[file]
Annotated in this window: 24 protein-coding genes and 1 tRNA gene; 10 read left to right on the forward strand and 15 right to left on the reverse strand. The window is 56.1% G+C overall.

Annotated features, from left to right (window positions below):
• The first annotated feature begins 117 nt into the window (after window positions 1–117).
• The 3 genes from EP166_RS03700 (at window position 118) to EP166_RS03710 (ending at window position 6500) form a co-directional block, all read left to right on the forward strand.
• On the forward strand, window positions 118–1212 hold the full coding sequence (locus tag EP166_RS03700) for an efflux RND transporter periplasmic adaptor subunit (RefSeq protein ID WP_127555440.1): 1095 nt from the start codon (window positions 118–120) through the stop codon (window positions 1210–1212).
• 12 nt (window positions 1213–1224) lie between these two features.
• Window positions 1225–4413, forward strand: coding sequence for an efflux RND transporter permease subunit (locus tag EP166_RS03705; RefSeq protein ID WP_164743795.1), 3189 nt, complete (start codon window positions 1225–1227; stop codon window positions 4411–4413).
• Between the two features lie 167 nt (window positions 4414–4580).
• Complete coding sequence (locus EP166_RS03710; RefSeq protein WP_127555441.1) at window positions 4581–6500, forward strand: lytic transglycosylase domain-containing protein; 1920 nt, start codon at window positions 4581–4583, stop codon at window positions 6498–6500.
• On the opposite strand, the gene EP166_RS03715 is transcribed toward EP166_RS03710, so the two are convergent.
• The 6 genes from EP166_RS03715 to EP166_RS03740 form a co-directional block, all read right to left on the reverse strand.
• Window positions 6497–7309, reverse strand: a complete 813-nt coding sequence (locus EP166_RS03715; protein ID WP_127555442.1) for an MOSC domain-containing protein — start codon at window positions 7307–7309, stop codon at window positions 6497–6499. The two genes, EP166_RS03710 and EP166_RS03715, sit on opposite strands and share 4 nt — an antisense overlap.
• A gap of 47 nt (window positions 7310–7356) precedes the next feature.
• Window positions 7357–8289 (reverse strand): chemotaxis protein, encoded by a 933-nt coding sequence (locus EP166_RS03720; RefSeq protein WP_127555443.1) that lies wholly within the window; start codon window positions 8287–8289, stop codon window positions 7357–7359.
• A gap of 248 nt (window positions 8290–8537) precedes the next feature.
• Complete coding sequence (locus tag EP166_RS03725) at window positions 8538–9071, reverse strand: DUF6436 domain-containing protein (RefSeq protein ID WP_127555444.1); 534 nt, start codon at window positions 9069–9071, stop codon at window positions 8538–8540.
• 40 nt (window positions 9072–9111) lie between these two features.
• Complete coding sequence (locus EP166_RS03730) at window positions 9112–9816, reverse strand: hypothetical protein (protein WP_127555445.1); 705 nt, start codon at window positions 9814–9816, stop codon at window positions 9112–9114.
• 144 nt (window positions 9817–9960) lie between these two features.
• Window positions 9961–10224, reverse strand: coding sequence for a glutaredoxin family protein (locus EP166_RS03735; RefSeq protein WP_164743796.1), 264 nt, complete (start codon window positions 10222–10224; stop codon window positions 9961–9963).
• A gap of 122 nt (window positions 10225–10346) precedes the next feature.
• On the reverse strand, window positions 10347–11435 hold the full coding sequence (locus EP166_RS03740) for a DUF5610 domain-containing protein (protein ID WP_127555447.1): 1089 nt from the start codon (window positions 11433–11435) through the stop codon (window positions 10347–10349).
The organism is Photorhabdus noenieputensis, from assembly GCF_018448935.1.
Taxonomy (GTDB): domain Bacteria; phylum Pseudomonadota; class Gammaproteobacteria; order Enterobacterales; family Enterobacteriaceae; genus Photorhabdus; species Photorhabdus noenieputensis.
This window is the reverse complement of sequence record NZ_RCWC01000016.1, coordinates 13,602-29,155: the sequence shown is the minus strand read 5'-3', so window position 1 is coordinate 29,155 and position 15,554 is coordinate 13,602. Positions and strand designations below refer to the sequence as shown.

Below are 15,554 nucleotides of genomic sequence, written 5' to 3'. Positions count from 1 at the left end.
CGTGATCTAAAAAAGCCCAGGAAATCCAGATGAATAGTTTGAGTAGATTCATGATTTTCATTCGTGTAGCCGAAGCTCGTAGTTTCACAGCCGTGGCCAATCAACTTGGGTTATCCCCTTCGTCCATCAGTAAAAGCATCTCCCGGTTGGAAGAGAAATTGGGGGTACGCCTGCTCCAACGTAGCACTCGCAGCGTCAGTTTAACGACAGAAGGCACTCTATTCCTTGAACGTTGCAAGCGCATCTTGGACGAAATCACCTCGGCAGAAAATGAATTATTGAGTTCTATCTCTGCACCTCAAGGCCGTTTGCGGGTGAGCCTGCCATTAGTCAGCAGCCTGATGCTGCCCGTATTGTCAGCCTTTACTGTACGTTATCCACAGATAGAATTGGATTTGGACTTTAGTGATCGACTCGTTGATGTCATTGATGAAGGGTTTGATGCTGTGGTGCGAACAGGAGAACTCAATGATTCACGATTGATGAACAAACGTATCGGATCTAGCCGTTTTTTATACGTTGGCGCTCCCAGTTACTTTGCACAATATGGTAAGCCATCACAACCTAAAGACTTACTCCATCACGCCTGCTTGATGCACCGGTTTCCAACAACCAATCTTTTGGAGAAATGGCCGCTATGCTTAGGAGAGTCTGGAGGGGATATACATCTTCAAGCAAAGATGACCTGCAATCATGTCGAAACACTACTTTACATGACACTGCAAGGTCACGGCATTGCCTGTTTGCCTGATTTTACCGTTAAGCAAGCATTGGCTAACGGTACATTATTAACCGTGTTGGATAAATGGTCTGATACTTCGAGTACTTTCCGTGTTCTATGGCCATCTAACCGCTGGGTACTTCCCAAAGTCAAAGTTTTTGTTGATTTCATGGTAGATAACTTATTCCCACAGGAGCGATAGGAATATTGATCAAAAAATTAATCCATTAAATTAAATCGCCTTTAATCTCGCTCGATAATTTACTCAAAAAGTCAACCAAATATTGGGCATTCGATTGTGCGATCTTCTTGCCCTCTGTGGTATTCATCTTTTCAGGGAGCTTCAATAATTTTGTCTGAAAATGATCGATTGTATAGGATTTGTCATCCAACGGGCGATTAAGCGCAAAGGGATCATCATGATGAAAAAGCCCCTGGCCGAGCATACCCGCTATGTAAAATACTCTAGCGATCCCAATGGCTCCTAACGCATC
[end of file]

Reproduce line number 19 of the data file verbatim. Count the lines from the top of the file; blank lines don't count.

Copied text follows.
• 144 nt (window positions 9817–9960) lie between these two features.